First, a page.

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Centeno, Marcos (2019) 'Postwar Narratives and the Avant-garde Documentary: Tokyo 1958 and Furyō Shōnen.' In: Martínez, Dolores and Guarné, Blai and Lozano, Artur, (eds.), Persistently Postwar: Media and the Politics of Memory in Japan. Oxford, UK: Berghahn Books, pp. 41-62.

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Susumu Hani had a leading role in adapting the post-war avant-garde documentary movement in cinematographic terms. His films Tokyo 1958 (Hani et al., 1958) and Furyō Shōnen (Hani, Bad Boys, 1960) materialised the demands for a new kind of documentary film after the crisis of realism and the ideological rupture of the left from the second half of the fifties. The films reclaimed the political sense that the term avant-garde had had before the war and drew on subjectivity to attack the old objectivism and to cast critical gazes on their present time. Previous cinematic conventions were challenged in three different ways: -First, the documentary was liberated from its own constrictions. Through sōgō geijutsu (synthetic art), Tokyo 1958 advanced the cross-genre dimension which culture circles had demanded for a decade. Hani, who had been a journalist and director of television documentaries, proposed a new ‘synthesis of media’ in Furyō Shōnen, giving cinema the heightened a heightened sense of immediacy in the present. -Second, the notion of authorship was put into crisis. Tokyo 1958 shows aesthetic diversity as a result of the collective work of the members of the multidisciplinary group Shinema 58. Hani further developed authorial self-negation in Furyō Shōnen, a film based on a number of personal memories. -Third, through negotiation with postwar narratives, both films paradoxically draw on the available imaginary of the Japanese modernity only to dismantle the contradictory discourses of the new era. Hani added those sequences humanising the imperial family that served to legitimise their continuity in the post-war democracy. However, the satirical Tokyo 1958 portrays the crown as an anachronistic feudal institution and Furyō Shōnen opens with the imperial household embodying the values of the new consumer society. Subjectivity was key for the revitalisation of documentary and the study of it reveals how images are ultimately autonomous from any referent they are supposed to represent. The relationship between the world and its cinematographic representation is found in issues of ideological codification, which explain why these images show that the promises of the ‘new democracy’ fail rather than succeed.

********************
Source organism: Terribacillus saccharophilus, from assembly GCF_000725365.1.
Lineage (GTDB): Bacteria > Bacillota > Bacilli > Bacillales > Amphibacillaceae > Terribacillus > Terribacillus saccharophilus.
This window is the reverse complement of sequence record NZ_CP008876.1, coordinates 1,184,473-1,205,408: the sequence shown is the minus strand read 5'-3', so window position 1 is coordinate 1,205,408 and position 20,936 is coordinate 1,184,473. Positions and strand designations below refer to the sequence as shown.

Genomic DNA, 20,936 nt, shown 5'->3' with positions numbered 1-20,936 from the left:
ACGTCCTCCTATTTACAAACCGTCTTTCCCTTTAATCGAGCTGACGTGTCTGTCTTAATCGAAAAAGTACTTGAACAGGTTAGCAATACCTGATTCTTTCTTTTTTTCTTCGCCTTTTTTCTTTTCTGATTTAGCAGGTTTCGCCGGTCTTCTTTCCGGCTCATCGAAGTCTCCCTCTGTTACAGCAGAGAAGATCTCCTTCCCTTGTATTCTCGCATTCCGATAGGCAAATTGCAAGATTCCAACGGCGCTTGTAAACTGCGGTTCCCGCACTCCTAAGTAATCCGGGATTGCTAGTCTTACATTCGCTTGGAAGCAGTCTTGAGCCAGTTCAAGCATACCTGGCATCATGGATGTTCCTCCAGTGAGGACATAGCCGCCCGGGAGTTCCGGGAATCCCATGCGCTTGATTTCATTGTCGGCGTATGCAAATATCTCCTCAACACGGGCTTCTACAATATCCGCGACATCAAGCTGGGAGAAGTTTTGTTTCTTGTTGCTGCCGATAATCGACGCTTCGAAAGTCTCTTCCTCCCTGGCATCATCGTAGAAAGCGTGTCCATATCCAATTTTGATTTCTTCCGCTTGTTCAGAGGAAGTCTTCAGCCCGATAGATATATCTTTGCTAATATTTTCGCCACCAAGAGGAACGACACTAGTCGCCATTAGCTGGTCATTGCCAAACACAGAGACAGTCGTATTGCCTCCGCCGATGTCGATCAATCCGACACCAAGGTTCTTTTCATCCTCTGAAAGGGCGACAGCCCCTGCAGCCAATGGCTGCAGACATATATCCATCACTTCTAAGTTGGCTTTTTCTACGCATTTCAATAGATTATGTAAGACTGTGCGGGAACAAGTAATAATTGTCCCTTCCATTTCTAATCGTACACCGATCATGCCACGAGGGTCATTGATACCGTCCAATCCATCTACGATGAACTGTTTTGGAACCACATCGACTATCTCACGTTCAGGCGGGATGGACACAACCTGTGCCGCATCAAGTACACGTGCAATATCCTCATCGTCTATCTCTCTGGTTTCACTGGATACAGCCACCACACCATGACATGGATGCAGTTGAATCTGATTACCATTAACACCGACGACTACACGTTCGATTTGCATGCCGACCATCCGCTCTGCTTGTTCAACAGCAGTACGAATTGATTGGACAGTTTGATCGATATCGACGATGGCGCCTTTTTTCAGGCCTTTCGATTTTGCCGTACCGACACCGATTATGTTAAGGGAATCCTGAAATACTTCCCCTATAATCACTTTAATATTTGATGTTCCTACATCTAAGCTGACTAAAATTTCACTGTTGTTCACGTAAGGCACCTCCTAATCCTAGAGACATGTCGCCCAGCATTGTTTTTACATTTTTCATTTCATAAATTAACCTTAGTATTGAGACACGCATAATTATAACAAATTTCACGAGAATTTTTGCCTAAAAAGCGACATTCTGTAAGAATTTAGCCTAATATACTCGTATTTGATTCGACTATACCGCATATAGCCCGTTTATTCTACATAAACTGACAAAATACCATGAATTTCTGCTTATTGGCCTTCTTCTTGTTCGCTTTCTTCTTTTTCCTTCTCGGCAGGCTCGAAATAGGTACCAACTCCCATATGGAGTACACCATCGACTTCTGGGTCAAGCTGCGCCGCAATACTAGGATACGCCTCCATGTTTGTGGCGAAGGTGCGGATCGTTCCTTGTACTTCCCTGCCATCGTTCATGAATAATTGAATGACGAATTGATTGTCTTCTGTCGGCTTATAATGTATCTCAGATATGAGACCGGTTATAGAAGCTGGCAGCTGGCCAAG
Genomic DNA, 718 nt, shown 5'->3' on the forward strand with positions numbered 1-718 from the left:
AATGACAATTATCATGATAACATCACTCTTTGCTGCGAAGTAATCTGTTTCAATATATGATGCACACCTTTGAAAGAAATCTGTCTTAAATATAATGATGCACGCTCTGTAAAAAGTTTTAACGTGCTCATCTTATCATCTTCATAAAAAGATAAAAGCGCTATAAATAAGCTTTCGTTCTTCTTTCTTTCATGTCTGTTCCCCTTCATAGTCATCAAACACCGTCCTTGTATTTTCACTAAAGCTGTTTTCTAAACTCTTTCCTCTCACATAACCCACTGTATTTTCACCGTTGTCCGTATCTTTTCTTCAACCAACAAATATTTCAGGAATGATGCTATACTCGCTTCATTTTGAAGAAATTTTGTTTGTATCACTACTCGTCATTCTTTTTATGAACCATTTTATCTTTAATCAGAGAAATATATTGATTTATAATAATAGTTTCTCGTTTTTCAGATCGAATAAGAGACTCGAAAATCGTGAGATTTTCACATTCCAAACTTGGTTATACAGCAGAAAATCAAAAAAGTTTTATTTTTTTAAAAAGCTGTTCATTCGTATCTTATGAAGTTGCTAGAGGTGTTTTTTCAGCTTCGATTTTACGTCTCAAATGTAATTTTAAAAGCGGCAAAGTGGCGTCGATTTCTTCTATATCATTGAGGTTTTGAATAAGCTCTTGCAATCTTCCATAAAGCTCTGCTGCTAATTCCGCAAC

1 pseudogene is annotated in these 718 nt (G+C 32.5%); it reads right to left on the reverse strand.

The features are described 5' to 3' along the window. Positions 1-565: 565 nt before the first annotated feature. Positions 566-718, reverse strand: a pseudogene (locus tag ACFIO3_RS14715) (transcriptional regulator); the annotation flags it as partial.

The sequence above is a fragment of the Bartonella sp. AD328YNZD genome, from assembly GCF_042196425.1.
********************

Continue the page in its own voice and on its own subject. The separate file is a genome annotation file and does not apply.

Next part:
Item Type: Book Chapters
Keywords: Susumu Hani, Bad Boys, Tokyo 1958, documentary film, Japanese cinema, avant-garde
SOAS Departments & Centres: Departments and Subunits > Department of East Asian Languages & Cultures
Legacy Departments > Faculty of Languages and Cultures > Centre for Film Studies
Legacy Departments > Faculty of Languages and Cultures > Department of the Languages and Cultures of Japan and Korea
Subjects: N Fine Arts > N Visual arts (General)
P Language and Literature > PL Languages and literatures of Eastern Asia, Africa, Oceania
ISBN: 9781785339592
Copyright Statement: © 2019 Blai Guarné, Artur Lozano-Méndez, and Dolores P. Martinez. This is the accepted version of a chapter published by Berghahn Books in ‘Persistently Postwar: Media and the Politics of Memory in Japan’. This version has be made publicly accessible under a Creative Commons Attribution-NonCommercial-NoDerivatives 4.0 International user license (CC BY-NC-ND 4.0)
Date Deposited: 21 May 2017 16:33

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